Russia: Growth jumps in 2018
February 4, 2019
According to a preliminary estimate by the Federal State Statistics Service (Rosstat), the Russian economy gained momentum last year growing 2.3%, well above 2017’s 1.6% expansion. The reading comfortably overshot market expectations of a softer 1.9% increase and followed a sharp upward revision to construction figures in January, which has generated some uncertainty over the true state of play of the economy.
The acceleration was driven by a better performance from the external sector, while domestic dynamics were more tepid. Export growth rose to 6.3% in 2018 (2017: 5.5%), bolstered by a surge in hydrocarbon exports in the fourth quarter. However, a fresh round of production cuts came into effect in January, which will hamper momentum going forward. Meanwhile, import growth slowed dramatically from a 17.4% increase to a 3.8% expansion in 2018, eroded by the ruble’s stark depreciation in the year.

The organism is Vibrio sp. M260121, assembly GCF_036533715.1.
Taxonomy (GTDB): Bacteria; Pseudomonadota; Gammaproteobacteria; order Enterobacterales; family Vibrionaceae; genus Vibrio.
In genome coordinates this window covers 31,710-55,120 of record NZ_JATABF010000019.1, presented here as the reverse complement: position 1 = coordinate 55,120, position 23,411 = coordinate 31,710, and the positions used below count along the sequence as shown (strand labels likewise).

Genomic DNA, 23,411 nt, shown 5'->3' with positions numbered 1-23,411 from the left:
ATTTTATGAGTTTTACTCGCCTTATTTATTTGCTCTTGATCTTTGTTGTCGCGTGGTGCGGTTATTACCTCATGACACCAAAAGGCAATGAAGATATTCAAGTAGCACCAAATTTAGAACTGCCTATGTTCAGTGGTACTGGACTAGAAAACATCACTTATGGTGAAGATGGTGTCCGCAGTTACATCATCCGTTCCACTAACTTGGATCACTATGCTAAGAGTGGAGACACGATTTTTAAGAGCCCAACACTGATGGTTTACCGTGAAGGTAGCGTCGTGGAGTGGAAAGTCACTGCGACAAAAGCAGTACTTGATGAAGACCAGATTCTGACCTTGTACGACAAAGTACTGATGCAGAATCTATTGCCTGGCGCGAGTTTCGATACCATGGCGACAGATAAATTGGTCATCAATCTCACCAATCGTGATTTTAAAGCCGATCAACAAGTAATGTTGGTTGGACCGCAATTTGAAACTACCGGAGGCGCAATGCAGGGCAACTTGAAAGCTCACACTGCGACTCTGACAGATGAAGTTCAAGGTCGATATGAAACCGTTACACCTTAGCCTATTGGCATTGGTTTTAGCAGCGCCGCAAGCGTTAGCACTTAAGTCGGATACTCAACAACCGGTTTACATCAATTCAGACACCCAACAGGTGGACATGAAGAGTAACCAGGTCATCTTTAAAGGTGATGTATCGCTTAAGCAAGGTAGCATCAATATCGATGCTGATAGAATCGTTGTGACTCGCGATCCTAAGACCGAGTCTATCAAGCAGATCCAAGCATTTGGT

Domestic dynamics were more downbeat. Private consumption growth slid from 2017’s 3.2% to 2.2% last year. Souring sentiment—especially following the unpopular May decree, which laid out a hike in the retirement age and VAT increase—likely weighed on spending, as did a weak ruble. Government consumption also lost steam, as authorities pursued fiscal consolidation, while fixed investment growth fell to 1.5% in 2018 (2017: 6.5%). Sanctions and geopolitical-related uncertainties likely hurt sentiment.
Official figures from Rosstat are still not available for the fourth quarter and the organization also announced that revisions to quarterly data are scheduled to be released in March. The economy appears to be on a more solid footing than previously thought, and construction data was significantly revised in January from a 0.5% expansion in the first 11 months of the year to above 5.0% growth.